The next morning, Sunday, we had a few hours before we had to be at Canada Place to begin our cruise.  We found a great little restaurant in the shadow of the hotel called Scoozis.  We were the first customers through the door that morning and we were greeted by the very friendly owner.  We had one of the best breakfasts we’ve ever had, a deep dish casserole breakfast that was absolutely wonderful.  If you have the opportunity I highly recommend breakfast at Scoozis.

Vancouver is a beautiful town, with a mix of ultramodern, art deco and classical European style architecture.  It also has a lot of green space, including the world famous Stanley Park.  One of the architectural highlights of Vancouver is the art deco Marine Building, a skyscraper opened in 1930.  Although it is now dwarfed by the surrounding more modern towers, it was Vancouver’s tallest building until 1939.

Marine Building CFX Stormy Sky

As I said, there are a lot of green spaces in Vancouver.  This little park was just a couple blocks from our hotel.

Downtown Vancouver HDR Deep 1

Another architectural highlight is the beautiful Canada Place, the place where all cruises start or end.  A fabric roofs resembling sails covers the structure.  It’s quite a sight.

Canada Centre HDR Deep 1

It took a few hours to work our way through the embarkation process and to get settled in our room.  Once we were on board and settled we grabbed a drink and headed for the deck to enjoy the cruise out of Vancouver.  We said goodbye to Canada Place and began our journey.

Canada Place Grad ND Ektachrome 64 HDR Hyperrealistic

The sun came out for a minute as we passed the Point Atkinson Lighthouse, marking the Burrard Inlet.  Once we passed under the Lions Gate Bridge, we were officially in the Inside Passage and on our way.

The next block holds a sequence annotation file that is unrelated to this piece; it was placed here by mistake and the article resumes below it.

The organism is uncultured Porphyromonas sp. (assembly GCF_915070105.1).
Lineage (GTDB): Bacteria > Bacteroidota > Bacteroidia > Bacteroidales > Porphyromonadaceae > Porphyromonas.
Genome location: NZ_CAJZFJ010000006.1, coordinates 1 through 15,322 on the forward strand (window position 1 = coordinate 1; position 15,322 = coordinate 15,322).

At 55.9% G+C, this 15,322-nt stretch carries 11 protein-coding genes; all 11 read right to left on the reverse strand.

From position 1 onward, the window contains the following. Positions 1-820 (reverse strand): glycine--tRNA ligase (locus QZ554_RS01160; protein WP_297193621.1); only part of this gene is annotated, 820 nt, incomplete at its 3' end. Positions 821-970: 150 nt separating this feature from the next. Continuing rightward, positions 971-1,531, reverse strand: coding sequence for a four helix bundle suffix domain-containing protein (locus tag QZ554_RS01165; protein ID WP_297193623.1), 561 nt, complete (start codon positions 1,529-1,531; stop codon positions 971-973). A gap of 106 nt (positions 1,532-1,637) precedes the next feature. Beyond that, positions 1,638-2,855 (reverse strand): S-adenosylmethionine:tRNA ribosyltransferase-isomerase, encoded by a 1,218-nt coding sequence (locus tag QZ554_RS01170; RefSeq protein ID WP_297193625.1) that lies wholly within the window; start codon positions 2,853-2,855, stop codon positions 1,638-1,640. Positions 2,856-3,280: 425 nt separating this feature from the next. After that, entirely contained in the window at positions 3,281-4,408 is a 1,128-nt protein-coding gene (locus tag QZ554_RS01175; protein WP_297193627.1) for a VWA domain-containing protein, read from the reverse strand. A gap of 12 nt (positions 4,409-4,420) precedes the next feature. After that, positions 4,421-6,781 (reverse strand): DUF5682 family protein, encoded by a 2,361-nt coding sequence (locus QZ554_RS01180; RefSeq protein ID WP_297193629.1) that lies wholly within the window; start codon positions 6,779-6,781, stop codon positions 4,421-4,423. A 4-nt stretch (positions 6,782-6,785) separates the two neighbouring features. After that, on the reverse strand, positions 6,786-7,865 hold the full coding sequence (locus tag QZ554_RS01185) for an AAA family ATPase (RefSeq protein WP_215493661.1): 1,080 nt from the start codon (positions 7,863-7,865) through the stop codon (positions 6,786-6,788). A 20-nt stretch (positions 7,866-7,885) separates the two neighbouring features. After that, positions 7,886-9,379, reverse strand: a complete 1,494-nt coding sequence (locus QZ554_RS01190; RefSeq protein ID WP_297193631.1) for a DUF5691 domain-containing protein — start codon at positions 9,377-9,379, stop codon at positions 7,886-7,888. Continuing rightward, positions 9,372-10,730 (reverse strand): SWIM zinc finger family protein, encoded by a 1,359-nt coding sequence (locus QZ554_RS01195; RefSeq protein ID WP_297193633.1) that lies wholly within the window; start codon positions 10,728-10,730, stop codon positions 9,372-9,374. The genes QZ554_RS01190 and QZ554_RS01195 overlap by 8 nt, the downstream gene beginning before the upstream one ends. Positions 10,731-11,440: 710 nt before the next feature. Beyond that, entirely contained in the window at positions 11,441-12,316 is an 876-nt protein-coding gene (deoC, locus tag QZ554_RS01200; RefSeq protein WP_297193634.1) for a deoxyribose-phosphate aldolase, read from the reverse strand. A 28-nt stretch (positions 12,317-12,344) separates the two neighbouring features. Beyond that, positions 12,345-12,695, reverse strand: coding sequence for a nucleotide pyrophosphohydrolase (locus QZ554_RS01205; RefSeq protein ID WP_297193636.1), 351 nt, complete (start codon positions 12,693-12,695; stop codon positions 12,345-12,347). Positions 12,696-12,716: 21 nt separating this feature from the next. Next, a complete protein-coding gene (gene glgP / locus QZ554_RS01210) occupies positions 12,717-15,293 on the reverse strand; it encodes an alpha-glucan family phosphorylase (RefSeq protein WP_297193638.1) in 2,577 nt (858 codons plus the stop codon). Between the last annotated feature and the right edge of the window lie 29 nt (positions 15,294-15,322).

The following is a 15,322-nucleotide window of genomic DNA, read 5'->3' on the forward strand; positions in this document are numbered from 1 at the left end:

Point Atkinson Lighthouse

 

 

 

 

Lighthouses

I love to photograph lighthouses.  When we travel, if there is a lighthouse nearby we’ll take a ride to visit the site.  Here are a few we’ve visited over the years.

Bodie Island Lighthouse, Outer Banks, NC

The Hattaras Light is probably the most famous Outer Banks lighthouse but I think the Bodie Island Light is much prettier.  The light was built in 1872 and stands 156 feet tall.  It’s one of the few brick tower lighthouses and has an original first-order Fresnel lens.

Bodie Island LH HDR Efx Deep 1

Crooked River Lighthouse, Carrabelle, Florida

Also known as the Carrabelle Light, this cast iron skeleton lighthouse was built in 1895 to replace the Dog Island Light, which had been destroyed years before in a hurricane.  The light stands 100 feet tall and housed a fourth order Fresnel lens.  The light has been decommissioned and the Fresnel lens has been replaced with an acrylic replica.

Crooked River Lighthouse Ektachrome 100

St. Augustine Light, St. Augustine, Florida

This beautiful brick lighthouse was built in 1874 and stands 165 feet tall.  It contains a first-order Fresnel lens.  In 1980 The women of the Junior Service League of St. Augustine signed a 99-year lease on the house and grounds and began restoration.  Shortly after they began the restoration the League signed a 30 year lease of the actual lighthouse and began restoration.  At the end of the 1980s the League had the original Fresnel lens restored.

St Augustine Lighthouse HDR Efex Deep 2